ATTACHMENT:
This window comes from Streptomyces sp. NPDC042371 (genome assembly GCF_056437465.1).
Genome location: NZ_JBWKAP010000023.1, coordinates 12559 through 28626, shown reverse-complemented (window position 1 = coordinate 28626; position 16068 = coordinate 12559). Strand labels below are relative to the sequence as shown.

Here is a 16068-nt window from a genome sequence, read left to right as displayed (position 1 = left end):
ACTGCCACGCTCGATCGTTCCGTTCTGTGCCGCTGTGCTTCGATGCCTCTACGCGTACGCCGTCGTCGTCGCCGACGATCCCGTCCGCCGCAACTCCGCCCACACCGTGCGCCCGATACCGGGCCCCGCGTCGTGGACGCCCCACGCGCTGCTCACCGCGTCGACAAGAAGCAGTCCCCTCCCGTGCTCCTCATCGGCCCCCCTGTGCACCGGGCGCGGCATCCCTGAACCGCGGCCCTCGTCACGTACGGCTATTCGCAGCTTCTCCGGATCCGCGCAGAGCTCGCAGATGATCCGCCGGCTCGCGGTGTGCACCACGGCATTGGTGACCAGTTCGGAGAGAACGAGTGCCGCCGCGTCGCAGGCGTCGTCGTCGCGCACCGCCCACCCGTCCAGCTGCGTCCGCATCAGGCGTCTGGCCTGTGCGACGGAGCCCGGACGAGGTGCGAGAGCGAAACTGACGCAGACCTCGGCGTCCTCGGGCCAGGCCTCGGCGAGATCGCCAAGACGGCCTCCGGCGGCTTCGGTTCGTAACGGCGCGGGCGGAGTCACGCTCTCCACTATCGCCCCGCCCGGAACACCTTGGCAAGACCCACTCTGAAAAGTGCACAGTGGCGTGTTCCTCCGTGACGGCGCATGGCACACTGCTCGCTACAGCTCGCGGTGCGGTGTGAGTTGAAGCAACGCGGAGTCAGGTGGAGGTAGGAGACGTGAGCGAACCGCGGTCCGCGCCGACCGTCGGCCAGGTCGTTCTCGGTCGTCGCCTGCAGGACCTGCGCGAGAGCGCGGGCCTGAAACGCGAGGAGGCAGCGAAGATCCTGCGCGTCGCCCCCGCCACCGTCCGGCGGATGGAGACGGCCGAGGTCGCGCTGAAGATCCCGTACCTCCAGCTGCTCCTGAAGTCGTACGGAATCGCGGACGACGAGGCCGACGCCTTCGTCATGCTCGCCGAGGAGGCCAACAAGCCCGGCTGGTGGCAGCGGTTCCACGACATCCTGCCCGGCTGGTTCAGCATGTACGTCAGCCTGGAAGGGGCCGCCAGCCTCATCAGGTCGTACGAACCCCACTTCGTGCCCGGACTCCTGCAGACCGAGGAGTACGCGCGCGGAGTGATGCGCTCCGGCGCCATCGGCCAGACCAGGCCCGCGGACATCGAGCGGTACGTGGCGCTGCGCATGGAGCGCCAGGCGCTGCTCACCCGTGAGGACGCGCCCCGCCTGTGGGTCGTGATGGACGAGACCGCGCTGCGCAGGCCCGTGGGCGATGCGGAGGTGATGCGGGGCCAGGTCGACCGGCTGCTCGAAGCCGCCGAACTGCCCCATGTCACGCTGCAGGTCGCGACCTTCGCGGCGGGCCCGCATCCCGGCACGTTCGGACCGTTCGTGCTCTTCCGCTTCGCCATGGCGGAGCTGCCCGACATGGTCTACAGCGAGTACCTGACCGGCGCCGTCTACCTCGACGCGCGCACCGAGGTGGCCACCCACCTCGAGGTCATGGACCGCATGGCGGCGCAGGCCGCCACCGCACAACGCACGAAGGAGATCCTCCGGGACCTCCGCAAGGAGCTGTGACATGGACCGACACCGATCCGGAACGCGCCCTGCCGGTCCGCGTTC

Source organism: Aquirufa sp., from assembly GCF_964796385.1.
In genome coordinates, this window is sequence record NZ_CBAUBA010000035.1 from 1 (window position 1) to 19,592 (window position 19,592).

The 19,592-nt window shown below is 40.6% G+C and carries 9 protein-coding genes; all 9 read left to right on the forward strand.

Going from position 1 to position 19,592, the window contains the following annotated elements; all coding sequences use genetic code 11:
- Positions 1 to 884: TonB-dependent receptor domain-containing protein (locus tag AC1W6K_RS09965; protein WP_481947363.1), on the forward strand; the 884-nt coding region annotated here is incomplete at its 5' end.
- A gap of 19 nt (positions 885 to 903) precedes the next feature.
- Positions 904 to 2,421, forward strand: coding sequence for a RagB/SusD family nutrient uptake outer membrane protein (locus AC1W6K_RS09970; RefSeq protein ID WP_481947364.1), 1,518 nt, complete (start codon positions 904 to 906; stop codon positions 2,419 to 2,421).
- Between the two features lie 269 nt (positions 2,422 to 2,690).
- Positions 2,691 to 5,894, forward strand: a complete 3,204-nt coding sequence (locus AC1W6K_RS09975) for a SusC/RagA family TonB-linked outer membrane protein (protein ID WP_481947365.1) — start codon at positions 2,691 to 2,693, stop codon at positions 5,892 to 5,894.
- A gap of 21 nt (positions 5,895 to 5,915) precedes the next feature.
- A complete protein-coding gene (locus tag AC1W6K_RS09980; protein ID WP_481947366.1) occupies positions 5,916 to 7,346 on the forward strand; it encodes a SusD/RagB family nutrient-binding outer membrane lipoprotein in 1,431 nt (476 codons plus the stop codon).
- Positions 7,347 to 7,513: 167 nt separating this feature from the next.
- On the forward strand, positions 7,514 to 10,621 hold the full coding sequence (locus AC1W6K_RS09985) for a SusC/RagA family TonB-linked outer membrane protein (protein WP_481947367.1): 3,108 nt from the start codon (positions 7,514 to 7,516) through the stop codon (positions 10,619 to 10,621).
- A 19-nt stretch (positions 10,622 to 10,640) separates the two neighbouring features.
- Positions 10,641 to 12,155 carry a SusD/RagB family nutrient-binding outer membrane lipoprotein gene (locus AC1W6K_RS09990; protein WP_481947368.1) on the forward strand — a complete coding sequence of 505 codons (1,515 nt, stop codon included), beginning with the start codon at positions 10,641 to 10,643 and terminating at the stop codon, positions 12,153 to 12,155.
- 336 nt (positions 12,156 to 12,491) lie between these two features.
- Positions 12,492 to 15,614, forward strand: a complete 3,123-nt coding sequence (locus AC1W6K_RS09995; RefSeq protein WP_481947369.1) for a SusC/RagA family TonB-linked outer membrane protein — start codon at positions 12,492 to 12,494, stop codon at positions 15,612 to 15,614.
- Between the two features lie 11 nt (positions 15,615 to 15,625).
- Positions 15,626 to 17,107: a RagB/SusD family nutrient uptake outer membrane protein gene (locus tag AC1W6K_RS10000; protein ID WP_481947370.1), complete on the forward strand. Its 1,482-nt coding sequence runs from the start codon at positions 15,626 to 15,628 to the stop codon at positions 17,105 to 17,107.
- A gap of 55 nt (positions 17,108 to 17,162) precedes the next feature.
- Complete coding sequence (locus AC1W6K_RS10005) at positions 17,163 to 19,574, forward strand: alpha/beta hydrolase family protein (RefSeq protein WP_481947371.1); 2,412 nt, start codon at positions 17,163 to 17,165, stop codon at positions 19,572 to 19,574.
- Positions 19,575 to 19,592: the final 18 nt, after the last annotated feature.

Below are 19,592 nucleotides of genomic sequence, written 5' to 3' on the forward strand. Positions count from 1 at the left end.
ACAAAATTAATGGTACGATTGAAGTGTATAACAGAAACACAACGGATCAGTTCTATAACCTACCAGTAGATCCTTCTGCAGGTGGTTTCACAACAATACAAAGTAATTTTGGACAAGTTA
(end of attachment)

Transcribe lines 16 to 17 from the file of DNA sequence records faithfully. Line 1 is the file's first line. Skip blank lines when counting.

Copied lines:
- Positions 7,347 to 7,513: 167 nt separating this feature from the next.
- On the forward strand, positions 7,514 to 10,621 hold the full coding sequence (locus AC1W6K_RS09985) for a SusC/RagA family TonB-linked outer membrane protein (protein WP_481947367.1): 3,108 nt from the start codon (positions 7,514 to 7,516) through the stop codon (positions 10,619 to 10,621).